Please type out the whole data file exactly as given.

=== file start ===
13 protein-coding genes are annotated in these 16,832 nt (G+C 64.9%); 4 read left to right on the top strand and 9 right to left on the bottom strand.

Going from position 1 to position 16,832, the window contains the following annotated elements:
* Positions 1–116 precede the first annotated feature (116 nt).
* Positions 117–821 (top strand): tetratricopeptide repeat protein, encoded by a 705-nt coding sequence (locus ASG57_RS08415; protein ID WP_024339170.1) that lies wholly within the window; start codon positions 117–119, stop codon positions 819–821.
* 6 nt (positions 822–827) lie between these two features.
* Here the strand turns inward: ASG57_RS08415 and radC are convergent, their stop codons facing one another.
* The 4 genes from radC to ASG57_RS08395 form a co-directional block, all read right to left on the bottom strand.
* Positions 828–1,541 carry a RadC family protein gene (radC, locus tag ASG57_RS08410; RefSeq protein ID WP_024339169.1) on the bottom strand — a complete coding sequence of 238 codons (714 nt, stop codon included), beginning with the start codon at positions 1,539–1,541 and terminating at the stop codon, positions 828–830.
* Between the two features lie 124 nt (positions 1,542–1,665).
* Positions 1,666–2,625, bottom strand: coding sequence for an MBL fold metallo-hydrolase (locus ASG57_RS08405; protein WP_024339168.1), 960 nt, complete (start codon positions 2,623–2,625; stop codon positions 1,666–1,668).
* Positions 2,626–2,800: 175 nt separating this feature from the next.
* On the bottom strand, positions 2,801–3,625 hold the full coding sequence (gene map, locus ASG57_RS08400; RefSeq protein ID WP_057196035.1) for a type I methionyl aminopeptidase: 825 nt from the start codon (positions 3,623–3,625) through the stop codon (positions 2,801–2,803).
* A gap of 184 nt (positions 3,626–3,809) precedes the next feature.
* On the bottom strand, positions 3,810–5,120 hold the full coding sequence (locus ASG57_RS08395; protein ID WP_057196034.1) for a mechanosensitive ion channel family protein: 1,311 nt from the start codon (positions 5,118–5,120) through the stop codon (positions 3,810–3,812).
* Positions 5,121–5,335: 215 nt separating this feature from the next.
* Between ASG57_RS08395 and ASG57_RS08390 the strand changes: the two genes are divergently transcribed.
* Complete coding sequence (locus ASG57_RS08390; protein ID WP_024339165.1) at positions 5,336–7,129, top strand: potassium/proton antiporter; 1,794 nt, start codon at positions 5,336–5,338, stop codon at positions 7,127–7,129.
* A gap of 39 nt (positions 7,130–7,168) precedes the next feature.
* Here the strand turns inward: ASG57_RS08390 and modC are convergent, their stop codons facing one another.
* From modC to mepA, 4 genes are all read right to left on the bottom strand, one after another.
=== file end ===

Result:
13 protein-coding genes are annotated in these 16,832 nt (G+C 64.9%); 4 read left to right on the top strand and 9 right to left on the bottom strand.

Going from position 1 to position 16,832, the window contains the following annotated elements:
* Positions 1–116 precede the first annotated feature (116 nt).
* Positions 117–821 (top strand): tetratricopeptide repeat protein, encoded by a 705-nt coding sequence (locus ASG57_RS08415; protein ID WP_024339170.1) that lies wholly within the window; start codon positions 117–119, stop codon positions 819–821.
* 6 nt (positions 822–827) lie between these two features.
* Here the strand turns inward: ASG57_RS08415 and radC are convergent, their stop codons facing one another.
* The 4 genes from radC to ASG57_RS08395 form a co-directional block, all read right to left on the bottom strand.
* Positions 828–1,541 carry a RadC family protein gene (radC, locus tag ASG57_RS08410; RefSeq protein ID WP_024339169.1) on the bottom strand — a complete coding sequence of 238 codons (714 nt, stop codon included), beginning with the start codon at positions 1,539–1,541 and terminating at the stop codon, positions 828–830.
* Between the two features lie 124 nt (positions 1,542–1,665).
* Positions 1,666–2,625, bottom strand: coding sequence for an MBL fold metallo-hydrolase (locus ASG57_RS08405; protein WP_024339168.1), 960 nt, complete (start codon positions 2,623–2,625; stop codon positions 1,666–1,668).
* Positions 2,626–2,800: 175 nt separating this feature from the next.
* On the bottom strand, positions 2,801–3,625 hold the full coding sequence (gene map, locus ASG57_RS08400; RefSeq protein ID WP_057196035.1) for a type I methionyl aminopeptidase: 825 nt from the start codon (positions 3,623–3,625) through the stop codon (positions 2,801–2,803).
* A gap of 184 nt (positions 3,626–3,809) precedes the next feature.
* On the bottom strand, positions 3,810–5,120 hold the full coding sequence (locus ASG57_RS08395; protein ID WP_057196034.1) for a mechanosensitive ion channel family protein: 1,311 nt from the start codon (positions 5,118–5,120) through the stop codon (positions 3,810–3,812).
* Positions 5,121–5,335: 215 nt separating this feature from the next.
* Between ASG57_RS08395 and ASG57_RS08390 the strand changes: the two genes are divergently transcribed.
* Complete coding sequence (locus ASG57_RS08390; protein ID WP_024339165.1) at positions 5,336–7,129, top strand: potassium/proton antiporter; 1,794 nt, start codon at positions 5,336–5,338, stop codon at positions 7,127–7,129.
* A gap of 39 nt (positions 7,130–7,168) precedes the next feature.
* Here the strand turns inward: ASG57_RS08390 and modC are convergent, their stop codons facing one another.
* From modC to mepA, 4 genes are all read right to left on the bottom strand, one after another.